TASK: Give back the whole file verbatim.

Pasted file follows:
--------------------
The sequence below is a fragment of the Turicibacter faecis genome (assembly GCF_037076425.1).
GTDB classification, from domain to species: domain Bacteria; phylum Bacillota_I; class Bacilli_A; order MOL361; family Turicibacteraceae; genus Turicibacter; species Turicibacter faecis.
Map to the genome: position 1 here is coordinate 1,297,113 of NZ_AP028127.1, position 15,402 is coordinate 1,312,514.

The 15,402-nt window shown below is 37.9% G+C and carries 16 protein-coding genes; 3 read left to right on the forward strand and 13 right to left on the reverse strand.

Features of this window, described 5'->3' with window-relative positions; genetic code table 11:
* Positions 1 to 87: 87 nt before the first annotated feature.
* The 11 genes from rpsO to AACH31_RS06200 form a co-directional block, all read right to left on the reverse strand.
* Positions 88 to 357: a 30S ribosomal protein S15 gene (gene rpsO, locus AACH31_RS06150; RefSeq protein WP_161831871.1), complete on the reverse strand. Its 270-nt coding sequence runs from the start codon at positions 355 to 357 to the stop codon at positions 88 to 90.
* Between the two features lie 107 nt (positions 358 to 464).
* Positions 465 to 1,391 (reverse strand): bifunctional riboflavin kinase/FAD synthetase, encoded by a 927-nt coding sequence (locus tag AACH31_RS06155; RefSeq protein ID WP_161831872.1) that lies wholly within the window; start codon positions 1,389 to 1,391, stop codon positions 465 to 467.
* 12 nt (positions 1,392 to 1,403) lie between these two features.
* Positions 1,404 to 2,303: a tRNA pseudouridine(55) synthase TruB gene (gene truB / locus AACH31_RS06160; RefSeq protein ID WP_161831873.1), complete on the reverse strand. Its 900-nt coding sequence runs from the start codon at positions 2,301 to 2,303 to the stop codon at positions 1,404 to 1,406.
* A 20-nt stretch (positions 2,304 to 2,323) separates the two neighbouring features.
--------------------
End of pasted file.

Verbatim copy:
The sequence below is a fragment of the Turicibacter faecis genome (assembly GCF_037076425.1).
GTDB classification, from domain to species: domain Bacteria; phylum Bacillota_I; class Bacilli_A; order MOL361; family Turicibacteraceae; genus Turicibacter; species Turicibacter faecis.
Map to the genome: position 1 here is coordinate 1,297,113 of NZ_AP028127.1, position 15,402 is coordinate 1,312,514.

The 15,402-nt window shown below is 37.9% G+C and carries 16 protein-coding genes; 3 read left to right on the forward strand and 13 right to left on the reverse strand.

Features of this window, described 5'->3' with window-relative positions; genetic code table 11:
* Positions 1 to 87: 87 nt before the first annotated feature.
* The 11 genes from rpsO to AACH31_RS06200 form a co-directional block, all read right to left on the reverse strand.
* Positions 88 to 357: a 30S ribosomal protein S15 gene (gene rpsO, locus AACH31_RS06150; RefSeq protein WP_161831871.1), complete on the reverse strand. Its 270-nt coding sequence runs from the start codon at positions 355 to 357 to the stop codon at positions 88 to 90.
* Between the two features lie 107 nt (positions 358 to 464).
* Positions 465 to 1,391 (reverse strand): bifunctional riboflavin kinase/FAD synthetase, encoded by a 927-nt coding sequence (locus tag AACH31_RS06155; RefSeq protein ID WP_161831872.1) that lies wholly within the window; start codon positions 1,389 to 1,391, stop codon positions 465 to 467.
* 12 nt (positions 1,392 to 1,403) lie between these two features.
* Positions 1,404 to 2,303: a tRNA pseudouridine(55) synthase TruB gene (gene truB / locus AACH31_RS06160; RefSeq protein ID WP_161831873.1), complete on the reverse strand. Its 900-nt coding sequence runs from the start codon at positions 2,301 to 2,303 to the stop codon at positions 1,404 to 1,406.
* A 20-nt stretch (positions 2,304 to 2,323) separates the two neighbouring features.